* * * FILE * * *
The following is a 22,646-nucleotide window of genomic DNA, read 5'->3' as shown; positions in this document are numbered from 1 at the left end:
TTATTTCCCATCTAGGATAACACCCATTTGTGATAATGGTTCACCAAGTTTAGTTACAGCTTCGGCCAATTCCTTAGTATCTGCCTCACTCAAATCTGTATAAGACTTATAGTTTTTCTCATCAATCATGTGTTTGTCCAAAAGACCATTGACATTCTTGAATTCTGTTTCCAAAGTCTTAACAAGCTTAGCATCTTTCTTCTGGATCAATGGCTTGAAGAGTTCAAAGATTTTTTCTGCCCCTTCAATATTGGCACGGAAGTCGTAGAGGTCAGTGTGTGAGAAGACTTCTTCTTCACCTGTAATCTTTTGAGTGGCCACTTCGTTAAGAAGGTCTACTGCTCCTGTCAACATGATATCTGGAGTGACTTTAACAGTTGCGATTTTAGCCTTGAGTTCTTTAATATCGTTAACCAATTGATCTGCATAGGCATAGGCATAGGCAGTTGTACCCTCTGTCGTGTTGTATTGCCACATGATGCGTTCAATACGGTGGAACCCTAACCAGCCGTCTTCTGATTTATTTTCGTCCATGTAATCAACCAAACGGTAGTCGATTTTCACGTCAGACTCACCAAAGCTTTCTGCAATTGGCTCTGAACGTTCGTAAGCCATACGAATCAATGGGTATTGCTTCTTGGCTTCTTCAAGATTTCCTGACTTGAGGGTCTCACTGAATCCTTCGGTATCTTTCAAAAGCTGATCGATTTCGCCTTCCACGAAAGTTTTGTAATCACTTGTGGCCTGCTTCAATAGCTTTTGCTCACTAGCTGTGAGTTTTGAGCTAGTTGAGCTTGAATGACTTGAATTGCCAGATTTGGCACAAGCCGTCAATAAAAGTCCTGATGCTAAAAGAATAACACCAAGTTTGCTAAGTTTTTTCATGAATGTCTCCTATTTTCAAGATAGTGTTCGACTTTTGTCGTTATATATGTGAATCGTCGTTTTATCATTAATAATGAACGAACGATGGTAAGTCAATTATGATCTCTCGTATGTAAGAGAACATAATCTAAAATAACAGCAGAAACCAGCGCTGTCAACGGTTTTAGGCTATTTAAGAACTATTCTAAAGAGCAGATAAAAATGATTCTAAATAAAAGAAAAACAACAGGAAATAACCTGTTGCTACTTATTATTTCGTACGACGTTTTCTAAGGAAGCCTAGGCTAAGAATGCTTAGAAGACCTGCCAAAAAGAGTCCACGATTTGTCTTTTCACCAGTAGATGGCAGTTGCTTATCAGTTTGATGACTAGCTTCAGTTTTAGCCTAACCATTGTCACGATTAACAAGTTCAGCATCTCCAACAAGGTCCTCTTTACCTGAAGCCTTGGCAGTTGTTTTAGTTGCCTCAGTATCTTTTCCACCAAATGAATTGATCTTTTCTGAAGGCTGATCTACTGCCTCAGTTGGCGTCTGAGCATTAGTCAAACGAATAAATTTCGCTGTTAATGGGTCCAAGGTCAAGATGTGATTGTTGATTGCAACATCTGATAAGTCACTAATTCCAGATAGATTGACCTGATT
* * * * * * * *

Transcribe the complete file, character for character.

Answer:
The following is a 22,646-nucleotide window of genomic DNA, read 5'->3' as shown; positions in this document are numbered from 1 at the left end:
TTATTTCCCATCTAGGATAACACCCATTTGTGATAATGGTTCACCAAGTTTAGTTACAGCTTCGGCCAATTCCTTAGTATCTGCCTCACTCAAATCTGTATAAGACTTATAGTTTTTCTCATCAATCATGTGTTTGTCCAAAAGACCATTGACATTCTTGAATTCTGTTTCCAAAGTCTTAACAAGCTTAGCATCTTTCTTCTGGATCAATGGCTTGAAGAGTTCAAAGATTTTTTCTGCCCCTTCAATATTGGCACGGAAGTCGTAGAGGTCAGTGTGTGAGAAGACTTCTTCTTCACCTGTAATCTTTTGAGTGGCCACTTCGTTAAGAAGGTCTACTGCTCCTGTCAACATGATATCTGGAGTGACTTTAACAGTTGCGATTTTAGCCTTGAGTTCTTTAATATCGTTAACCAATTGATCTGCATAGGCATAGGCATAGGCAGTTGTACCCTCTGTCGTGTTGTATTGCCACATGATGCGTTCAATACGGTGGAACCCTAACCAGCCGTCTTCTGATTTATTTTCGTCCATGTAATCAACCAAACGGTAGTCGATTTTCACGTCAGACTCACCAAAGCTTTCTGCAATTGGCTCTGAACGTTCGTAAGCCATACGAATCAATGGGTATTGCTTCTTGGCTTCTTCAAGATTTCCTGACTTGAGGGTCTCACTGAATCCTTCGGTATCTTTCAAAAGCTGATCGATTTCGCCTTCCACGAAAGTTTTGTAATCACTTGTGGCCTGCTTCAATAGCTTTTGCTCACTAGCTGTGAGTTTTGAGCTAGTTGAGCTTGAATGACTTGAATTGCCAGATTTGGCACAAGCCGTCAATAAAAGTCCTGATGCTAAAAGAATAACACCAAGTTTGCTAAGTTTTTTCATGAATGTCTCCTATTTTCAAGATAGTGTTCGACTTTTGTCGTTATATATGTGAATCGTCGTTTTATCATTAATAATGAACGAACGATGGTAAGTCAATTATGATCTCTCGTATGTAAGAGAACATAATCTAAAATAACAGCAGAAACCAGCGCTGTCAACGGTTTTAGGCTATTTAAGAACTATTCTAAAGAGCAGATAAAAATGATTCTAAATAAAAGAAAAACAACAGGAAATAACCTGTTGCTACTTATTATTTCGTACGACGTTTTCTAAGGAAGCCTAGGCTAAGAATGCTTAGAAGACCTGCCAAAAAGAGTCCACGATTTGTCTTTTCACCAGTAGATGGCAGTTGCTTATCAGTTTGATGACTAGCTTCAGTTTTAGCCTAACCATTGTCACGATTAACAAGTTCAGCATCTCCAACAAGGTCCTCTTTACCTGAAGCCTTGGCAGTTGTTTTAGTTGCCTCAGTATCTTTTCCACCAAATGAATTGATCTTTTCTGAAGGCTGATCTACTGCCTCAGTTGGCGTCTGAGCATTAGTCAAACGAATAAATTTCGCTGTTAATGGGTCCAAGGTCAAGATGTGATTGTTGATTGCAACATCTGATAAGTCACTAATTCCAGATAGATTGACCTGATT